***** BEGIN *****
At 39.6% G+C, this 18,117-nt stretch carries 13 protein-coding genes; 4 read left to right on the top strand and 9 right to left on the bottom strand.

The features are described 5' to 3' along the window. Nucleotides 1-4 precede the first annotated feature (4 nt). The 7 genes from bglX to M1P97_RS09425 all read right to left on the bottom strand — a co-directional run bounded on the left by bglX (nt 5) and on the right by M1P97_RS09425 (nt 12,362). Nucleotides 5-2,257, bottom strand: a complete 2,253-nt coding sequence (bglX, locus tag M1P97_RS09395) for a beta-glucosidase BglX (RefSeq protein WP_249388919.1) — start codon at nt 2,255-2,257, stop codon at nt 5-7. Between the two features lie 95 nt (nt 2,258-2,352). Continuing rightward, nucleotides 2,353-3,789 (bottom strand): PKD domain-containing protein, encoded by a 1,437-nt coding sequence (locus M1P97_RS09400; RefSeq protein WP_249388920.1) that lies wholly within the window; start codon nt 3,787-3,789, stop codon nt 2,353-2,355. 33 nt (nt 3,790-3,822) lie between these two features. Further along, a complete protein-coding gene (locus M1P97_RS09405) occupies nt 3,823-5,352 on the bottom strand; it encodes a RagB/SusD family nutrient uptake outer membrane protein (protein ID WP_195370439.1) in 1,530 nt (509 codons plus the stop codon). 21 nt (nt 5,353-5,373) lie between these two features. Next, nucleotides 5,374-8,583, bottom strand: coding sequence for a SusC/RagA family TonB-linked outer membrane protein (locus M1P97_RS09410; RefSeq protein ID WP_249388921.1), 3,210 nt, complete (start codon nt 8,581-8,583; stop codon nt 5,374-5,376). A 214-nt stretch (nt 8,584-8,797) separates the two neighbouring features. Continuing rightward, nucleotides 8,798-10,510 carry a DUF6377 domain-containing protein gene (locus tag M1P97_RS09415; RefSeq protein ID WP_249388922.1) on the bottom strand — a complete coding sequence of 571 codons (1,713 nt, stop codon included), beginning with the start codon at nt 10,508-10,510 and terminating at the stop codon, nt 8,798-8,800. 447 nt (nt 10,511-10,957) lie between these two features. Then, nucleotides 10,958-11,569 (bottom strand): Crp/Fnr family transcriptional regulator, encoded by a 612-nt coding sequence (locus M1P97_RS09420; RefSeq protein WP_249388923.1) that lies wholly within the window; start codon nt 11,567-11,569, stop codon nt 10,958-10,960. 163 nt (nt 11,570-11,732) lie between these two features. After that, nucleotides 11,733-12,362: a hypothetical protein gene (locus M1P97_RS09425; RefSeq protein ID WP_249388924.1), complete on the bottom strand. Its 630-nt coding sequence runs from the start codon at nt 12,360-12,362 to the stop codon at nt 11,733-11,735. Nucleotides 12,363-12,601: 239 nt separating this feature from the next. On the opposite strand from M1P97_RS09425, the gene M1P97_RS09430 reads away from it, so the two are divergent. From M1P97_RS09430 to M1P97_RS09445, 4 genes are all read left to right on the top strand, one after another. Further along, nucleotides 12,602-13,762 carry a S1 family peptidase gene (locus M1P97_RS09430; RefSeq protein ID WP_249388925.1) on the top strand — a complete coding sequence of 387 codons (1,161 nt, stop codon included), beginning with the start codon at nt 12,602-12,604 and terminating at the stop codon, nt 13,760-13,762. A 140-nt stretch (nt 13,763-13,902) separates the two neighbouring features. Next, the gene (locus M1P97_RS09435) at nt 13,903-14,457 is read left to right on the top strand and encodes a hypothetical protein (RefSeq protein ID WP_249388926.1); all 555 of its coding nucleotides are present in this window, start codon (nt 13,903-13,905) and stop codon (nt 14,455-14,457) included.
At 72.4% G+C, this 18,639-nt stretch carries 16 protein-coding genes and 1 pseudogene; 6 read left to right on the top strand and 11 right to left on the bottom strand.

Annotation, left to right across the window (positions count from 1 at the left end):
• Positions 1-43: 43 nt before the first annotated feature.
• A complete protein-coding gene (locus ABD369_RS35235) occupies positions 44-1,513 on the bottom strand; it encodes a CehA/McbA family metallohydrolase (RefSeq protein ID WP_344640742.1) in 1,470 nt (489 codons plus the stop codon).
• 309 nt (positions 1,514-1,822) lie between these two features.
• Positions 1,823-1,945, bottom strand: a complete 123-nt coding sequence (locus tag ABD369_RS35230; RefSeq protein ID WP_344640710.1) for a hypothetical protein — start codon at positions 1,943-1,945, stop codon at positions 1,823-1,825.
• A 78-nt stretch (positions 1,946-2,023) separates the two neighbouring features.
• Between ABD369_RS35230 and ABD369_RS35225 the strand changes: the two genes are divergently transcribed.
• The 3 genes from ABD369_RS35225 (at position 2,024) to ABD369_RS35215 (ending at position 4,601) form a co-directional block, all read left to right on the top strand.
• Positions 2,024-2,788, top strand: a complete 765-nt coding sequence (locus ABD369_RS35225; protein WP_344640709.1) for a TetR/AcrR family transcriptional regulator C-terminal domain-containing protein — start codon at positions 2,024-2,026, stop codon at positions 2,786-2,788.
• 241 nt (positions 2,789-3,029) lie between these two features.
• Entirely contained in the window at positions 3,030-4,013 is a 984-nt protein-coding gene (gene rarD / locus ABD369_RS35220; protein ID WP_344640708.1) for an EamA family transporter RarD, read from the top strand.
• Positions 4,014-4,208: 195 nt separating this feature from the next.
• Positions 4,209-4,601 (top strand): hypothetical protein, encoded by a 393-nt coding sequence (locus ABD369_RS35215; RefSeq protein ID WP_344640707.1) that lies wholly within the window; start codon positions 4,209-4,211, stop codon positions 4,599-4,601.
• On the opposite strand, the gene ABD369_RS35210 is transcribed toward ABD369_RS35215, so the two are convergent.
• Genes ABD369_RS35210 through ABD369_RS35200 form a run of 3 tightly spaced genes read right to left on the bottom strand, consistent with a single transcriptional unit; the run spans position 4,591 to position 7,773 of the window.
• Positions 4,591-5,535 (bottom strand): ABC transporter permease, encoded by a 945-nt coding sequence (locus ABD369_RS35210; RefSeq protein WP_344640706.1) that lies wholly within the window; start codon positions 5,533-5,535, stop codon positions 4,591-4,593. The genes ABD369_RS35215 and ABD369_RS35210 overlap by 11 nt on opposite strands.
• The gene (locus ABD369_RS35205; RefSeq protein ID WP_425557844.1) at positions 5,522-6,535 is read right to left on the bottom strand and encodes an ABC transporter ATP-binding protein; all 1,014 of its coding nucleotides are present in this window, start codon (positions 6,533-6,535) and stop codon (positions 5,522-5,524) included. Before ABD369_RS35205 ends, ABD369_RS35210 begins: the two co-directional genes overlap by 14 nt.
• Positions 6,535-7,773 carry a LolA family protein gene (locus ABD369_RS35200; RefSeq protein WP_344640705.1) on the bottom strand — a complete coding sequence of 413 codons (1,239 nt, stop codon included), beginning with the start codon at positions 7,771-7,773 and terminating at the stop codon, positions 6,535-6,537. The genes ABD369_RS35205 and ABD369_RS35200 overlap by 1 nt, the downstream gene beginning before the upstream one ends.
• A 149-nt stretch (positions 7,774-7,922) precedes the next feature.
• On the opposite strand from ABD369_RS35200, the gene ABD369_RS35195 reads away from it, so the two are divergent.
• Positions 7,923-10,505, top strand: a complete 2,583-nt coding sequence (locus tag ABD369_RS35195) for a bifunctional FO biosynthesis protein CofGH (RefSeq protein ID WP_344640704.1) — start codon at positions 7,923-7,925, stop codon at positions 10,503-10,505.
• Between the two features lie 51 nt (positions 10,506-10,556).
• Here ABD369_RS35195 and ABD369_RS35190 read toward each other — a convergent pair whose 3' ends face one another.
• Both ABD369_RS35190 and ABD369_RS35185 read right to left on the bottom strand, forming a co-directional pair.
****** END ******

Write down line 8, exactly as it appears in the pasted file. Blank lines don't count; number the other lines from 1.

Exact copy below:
• Positions 1,823-1,945, bottom strand: a complete 123-nt coding sequence (locus tag ABD369_RS35230; RefSeq protein ID WP_344640710.1) for a hypothetical protein — start codon at positions 1,943-1,945, stop codon at positions 1,823-1,825.